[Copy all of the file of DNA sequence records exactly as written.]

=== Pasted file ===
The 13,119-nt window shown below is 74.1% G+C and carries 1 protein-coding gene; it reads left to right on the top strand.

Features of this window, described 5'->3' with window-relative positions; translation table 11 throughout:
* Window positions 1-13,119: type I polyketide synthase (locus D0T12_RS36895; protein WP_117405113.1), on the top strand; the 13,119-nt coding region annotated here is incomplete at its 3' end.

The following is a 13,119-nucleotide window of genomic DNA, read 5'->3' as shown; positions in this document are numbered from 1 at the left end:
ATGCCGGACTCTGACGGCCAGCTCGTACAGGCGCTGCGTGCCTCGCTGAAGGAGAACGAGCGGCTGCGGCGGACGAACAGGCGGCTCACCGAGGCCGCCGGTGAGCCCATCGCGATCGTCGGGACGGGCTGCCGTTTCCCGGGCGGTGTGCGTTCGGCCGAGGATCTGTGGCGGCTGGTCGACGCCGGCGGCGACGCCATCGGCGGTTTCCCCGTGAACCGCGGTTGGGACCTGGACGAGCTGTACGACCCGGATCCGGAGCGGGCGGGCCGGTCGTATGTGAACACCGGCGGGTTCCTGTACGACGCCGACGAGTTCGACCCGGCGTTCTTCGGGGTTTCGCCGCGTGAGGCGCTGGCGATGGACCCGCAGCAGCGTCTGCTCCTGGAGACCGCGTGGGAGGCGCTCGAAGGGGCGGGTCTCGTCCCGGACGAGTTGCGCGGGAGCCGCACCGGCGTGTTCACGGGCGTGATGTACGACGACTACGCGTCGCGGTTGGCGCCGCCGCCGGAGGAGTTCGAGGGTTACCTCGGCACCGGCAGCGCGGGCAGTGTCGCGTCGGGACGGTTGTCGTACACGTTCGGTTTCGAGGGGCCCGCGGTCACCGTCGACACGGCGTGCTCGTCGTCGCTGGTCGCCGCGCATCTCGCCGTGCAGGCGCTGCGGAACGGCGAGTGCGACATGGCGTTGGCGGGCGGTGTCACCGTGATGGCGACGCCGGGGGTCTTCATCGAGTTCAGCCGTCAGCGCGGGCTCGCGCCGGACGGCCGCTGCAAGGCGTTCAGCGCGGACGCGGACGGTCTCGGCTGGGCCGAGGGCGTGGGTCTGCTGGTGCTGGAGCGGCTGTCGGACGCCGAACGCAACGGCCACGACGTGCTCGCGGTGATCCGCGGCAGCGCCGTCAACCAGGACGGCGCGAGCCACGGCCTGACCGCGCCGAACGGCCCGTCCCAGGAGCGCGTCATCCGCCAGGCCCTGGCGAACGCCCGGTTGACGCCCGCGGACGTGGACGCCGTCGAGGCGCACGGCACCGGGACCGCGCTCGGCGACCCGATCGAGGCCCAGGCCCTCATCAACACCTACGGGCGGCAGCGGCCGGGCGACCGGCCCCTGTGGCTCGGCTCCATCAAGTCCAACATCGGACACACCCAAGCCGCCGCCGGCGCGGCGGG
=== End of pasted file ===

The 13,119-nt window shown below is 74.1% G+C and carries 1 protein-coding gene; it reads left to right on the top strand.

Features of this window, described 5'->3' with window-relative positions; translation table 11 throughout:
* Window positions 1-13,119: type I polyketide synthase (locus D0T12_RS36895; protein WP_117405113.1), on the top strand; the 13,119-nt coding region annotated here is incomplete at its 3' end.

The following is a 13,119-nucleotide window of genomic DNA, read 5'->3' as shown; positions in this document are numbered from 1 at the left end:
ATGCCGGACTCTGACGGCCAGCTCGTACAGGCGCTGCGTGCCTCGCTGAAGGAGAACGAGCGGCTGCGGCGGACGAACAGGCGGCTCACCGAGGCCGCCGGTGAGCCCATCGCGATCGTCGGGACGGGCTGCCGTTTCCCGGGCGGTGTGCGTTCGGCCGAGGATCTGTGGCGGCTGGTCGACGCCGGCGGCGACGCCATCGGCGGTTTCCCCGTGAACCGCGGTTGGGACCTGGACGAGCTGTACGACCCGGATCCGGAGCGGGCGGGCCGGTCGTATGTGAACACCGGCGGGTTCCTGTACGACGCCGACGAGTTCGACCCGGCGTTCTTCGGGGTTTCGCCGCGTGAGGCGCTGGCGATGGACCCGCAGCAGCGTCTGCTCCTGGAGACCGCGTGGGAGGCGCTCGAAGGGGCGGGTCTCGTCCCGGACGAGTTGCGCGGGAGCCGCACCGGCGTGTTCACGGGCGTGATGTACGACGACTACGCGTCGCGGTTGGCGCCGCCGCCGGAGGAGTTCGAGGGTTACCTCGGCACCGGCAGCGCGGGCAGTGTCGCGTCGGGACGGTTGTCGTACACGTTCGGTTTCGAGGGGCCCGCGGTCACCGTCGACACGGCGTGCTCGTCGTCGCTGGTCGCCGCGCATCTCGCCGTGCAGGCGCTGCGGAACGGCGAGTGCGACATGGCGTTGGCGGGCGGTGTCACCGTGATGGCGACGCCGGGGGTCTTCATCGAGTTCAGCCGTCAGCGCGGGCTCGCGCCGGACGGCCGCTGCAAGGCGTTCAGCGCGGACGCGGACGGTCTCGGCTGGGCCGAGGGCGTGGGTCTGCTGGTGCTGGAGCGGCTGTCGGACGCCGAACGCAACGGCCACGACGTGCTCGCGGTGATCCGCGGCAGCGCCGTCAACCAGGACGGCGCGAGCCACGGCCTGACCGCGCCGAACGGCCCGTCCCAGGAGCGCGTCATCCGCCAGGCCCTGGCGAACGCCCGGTTGACGCCCGCGGACGTGGACGCCGTCGAGGCGCACGGCACCGGGACCGCGCTCGGCGACCCGATCGAGGCCCAGGCCCTCATCAACACCTACGGGCGGCAGCGGCCGGGCGACCGGCCCCTGTGGCTCGGCTCCATCAAGTCCAACATCGGACACACCCAAGCCGCCGCCGGCGCGGCGGG